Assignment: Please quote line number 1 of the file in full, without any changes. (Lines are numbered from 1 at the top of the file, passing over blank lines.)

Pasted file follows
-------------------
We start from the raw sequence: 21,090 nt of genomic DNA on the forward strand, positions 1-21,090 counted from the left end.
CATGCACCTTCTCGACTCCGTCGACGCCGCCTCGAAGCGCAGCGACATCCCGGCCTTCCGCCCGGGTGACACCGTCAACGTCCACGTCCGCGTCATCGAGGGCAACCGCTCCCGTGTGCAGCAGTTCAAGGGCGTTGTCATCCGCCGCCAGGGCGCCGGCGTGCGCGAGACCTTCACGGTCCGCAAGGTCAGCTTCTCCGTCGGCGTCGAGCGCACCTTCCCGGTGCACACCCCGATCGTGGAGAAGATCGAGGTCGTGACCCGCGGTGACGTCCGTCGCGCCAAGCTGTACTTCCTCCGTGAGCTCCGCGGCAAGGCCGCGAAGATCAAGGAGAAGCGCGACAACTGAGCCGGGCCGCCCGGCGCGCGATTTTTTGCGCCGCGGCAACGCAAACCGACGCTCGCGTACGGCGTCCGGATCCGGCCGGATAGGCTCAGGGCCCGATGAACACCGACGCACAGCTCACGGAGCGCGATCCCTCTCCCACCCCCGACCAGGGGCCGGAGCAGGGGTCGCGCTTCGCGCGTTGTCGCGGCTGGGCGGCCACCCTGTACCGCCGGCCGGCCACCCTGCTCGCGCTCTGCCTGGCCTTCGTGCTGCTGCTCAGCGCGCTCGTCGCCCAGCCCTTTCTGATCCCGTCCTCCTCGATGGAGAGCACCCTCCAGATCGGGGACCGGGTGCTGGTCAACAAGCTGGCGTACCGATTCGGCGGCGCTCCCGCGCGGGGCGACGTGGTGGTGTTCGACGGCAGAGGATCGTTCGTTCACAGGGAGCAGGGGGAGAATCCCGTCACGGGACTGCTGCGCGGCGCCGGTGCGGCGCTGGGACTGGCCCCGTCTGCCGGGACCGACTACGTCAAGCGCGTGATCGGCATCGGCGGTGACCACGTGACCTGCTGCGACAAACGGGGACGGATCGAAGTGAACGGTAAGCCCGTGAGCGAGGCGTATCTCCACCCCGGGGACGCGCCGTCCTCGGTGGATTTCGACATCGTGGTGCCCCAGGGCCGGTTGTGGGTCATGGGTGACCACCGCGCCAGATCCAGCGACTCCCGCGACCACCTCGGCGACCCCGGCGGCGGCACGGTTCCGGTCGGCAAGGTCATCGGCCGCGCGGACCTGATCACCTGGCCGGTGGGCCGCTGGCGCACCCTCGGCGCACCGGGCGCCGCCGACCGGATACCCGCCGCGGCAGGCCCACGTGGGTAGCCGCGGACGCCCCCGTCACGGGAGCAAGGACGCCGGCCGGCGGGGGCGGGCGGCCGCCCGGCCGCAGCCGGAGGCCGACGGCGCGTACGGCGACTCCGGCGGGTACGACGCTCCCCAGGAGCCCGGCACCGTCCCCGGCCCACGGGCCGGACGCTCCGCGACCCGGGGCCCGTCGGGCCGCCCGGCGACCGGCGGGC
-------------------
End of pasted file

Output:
We start from the raw sequence: 21,090 nt of genomic DNA on the forward strand, positions 1-21,090 counted from the left end.